Each taxpayer must also use a consistent accounting method, which is a set of rules for determining when to report income and expenses. The most commonly used accounting methods are the cash method and an accrual method. Under the cash method, you generally report income in the tax year you receive it and deduct expenses in the tax year you pay them. Under an accrual method, you generally report income in the tax year you earn it and deduct expenses in the tax year you incur them.
IRS Publication 583, Starting a Business and Keeping Records, provides basic federal tax information for people who are starting a business. This publication is available on IRS.gov or by calling 800-TAX-FORM (800-829-3676). Visit the Business section of IRS.gov for resources to assist entrepreneurs with starting and operating a new business.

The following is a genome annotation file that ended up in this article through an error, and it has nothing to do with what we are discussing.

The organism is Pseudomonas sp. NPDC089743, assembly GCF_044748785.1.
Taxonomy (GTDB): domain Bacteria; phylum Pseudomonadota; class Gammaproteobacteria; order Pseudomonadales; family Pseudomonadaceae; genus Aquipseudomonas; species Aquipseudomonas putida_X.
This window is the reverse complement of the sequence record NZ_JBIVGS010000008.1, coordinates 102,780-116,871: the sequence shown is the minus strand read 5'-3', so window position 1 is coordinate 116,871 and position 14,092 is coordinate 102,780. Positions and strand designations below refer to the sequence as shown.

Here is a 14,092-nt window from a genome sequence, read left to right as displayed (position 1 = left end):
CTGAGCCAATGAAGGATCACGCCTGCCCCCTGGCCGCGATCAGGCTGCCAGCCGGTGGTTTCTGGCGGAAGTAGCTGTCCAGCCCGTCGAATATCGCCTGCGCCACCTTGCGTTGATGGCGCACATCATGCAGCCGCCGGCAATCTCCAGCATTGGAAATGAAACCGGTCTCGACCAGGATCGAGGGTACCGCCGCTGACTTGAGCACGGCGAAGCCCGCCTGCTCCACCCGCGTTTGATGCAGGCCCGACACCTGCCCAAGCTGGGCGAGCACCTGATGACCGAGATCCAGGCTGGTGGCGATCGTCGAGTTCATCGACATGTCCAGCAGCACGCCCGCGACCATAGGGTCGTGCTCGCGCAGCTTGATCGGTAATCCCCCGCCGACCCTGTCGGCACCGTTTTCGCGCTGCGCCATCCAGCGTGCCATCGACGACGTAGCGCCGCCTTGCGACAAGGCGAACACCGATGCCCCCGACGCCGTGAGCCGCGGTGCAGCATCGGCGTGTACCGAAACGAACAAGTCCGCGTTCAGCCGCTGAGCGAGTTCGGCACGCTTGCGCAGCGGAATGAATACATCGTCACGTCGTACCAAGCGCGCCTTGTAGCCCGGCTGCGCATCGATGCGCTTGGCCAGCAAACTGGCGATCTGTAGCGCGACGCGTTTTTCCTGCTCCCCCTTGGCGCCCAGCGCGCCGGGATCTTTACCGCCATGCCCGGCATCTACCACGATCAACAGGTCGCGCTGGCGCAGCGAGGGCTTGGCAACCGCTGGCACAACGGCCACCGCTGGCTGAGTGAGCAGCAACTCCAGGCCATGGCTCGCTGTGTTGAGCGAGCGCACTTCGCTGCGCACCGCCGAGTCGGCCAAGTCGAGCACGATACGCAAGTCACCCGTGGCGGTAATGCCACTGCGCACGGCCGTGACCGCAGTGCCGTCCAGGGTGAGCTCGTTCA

Stick to what you know and love. Successful businesses don't just happen. They are made. Whether you plan to profit by “clowning around” at birthday parties or growing a multinational corporation, your success relies on your knowledge, passion, and commitment. Evaluate your skills and interests and find a business that works for you.
Get smart. Learn all the intrinsic details of the businesses that interest you. Use the Internet to research the industry. Investigate the competition. Subscribe to magazines that cover your field or trade (the cost may be tax deductible) and attend association meetings and local networking groups. Talk with business owners in similar fields. The more knowledgeable you are, the better your chance for success.